This paper examines the effectiveness of a microtraining programme in developing the communication skills of pharmacists. In particular, it investigates the influence of this programme upon self-reported communication activities in the actual work environment. Inter-relationships are also obtained between the personality of participants, their attitude to the microtraining technique and the degree of self-reported influence on work performance. Overall, participants demonstrated a strongly positive attitude to, and indicated that they had been highly influenced by, the microtraining programme. It was also found that there was a significant and positive correlation between extroversion and attitude to microtraining (p less than 0.005). Furthermore, a positive correlation was also obtained between attitude and influence although this did not reach the 0.5 level of significance. It is concluded that microtraining is a promising technique for developing the communicative competence of pharmacists, but may need to be modified to cater for personality differences within trainees.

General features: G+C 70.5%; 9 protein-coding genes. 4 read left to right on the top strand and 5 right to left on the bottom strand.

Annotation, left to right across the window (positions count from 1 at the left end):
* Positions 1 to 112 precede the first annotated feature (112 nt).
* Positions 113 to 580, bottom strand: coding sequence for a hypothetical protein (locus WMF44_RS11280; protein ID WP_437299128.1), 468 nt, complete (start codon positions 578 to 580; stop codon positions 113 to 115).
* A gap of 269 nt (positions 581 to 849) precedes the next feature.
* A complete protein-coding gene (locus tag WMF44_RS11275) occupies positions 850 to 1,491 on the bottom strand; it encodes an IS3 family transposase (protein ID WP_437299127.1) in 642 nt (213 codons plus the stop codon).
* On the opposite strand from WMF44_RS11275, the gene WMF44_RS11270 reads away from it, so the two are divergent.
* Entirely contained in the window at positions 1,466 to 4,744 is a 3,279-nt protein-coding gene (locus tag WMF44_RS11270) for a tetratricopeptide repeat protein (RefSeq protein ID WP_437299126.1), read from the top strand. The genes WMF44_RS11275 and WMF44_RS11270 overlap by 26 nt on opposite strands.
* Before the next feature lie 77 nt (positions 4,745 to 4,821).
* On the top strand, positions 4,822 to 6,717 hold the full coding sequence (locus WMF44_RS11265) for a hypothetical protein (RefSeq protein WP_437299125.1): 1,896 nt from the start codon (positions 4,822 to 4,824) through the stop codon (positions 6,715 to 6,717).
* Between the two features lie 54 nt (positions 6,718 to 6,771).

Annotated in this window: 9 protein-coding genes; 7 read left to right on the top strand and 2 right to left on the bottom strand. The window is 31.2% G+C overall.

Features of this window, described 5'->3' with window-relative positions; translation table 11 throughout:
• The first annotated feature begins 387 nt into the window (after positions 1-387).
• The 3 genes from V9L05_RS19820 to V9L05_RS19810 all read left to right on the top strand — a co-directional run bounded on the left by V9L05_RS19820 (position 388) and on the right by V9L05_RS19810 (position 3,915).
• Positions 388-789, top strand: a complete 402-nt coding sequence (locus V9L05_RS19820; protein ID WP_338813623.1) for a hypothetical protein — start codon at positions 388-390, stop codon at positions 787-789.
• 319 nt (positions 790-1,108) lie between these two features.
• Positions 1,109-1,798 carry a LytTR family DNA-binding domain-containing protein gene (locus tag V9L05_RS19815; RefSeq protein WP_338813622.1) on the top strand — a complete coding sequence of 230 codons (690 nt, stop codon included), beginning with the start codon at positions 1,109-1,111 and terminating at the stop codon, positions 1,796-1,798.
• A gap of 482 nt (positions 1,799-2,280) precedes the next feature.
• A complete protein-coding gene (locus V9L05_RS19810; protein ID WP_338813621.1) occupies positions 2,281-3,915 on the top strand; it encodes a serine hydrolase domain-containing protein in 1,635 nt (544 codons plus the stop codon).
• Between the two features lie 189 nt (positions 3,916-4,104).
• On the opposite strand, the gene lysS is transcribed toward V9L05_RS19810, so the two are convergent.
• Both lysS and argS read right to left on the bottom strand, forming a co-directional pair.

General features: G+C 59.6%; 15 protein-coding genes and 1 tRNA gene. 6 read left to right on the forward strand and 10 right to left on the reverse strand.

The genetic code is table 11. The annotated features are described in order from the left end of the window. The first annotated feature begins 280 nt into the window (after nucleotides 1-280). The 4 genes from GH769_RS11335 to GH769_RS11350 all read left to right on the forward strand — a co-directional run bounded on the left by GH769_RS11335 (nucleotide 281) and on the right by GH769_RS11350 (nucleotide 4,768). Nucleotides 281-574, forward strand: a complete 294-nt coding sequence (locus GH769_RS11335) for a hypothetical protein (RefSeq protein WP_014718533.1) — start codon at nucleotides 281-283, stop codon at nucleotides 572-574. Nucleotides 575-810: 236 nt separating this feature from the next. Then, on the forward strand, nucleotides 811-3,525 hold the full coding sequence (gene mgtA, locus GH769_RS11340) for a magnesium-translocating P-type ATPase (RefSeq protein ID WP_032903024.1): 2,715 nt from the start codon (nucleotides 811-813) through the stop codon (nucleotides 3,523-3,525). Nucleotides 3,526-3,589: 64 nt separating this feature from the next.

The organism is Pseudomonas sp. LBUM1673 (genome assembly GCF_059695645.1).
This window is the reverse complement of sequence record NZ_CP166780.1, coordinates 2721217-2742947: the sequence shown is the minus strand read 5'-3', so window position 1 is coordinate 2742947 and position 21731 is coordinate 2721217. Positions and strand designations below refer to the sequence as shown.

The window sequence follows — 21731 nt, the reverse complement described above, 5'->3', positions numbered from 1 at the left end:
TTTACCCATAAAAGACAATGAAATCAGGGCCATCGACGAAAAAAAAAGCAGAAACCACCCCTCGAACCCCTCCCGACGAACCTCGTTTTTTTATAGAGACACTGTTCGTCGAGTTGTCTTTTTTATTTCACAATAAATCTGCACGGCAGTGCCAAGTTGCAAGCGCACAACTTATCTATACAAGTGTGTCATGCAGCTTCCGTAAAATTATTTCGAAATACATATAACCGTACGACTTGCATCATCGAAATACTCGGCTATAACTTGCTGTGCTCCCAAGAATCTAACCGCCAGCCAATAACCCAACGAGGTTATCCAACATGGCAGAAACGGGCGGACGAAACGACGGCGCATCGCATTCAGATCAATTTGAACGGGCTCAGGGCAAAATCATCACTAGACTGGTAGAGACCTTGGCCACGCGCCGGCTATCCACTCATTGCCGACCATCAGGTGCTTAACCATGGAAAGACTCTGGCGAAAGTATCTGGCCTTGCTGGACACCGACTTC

|Publication status||Published (in print/issue) - 1989|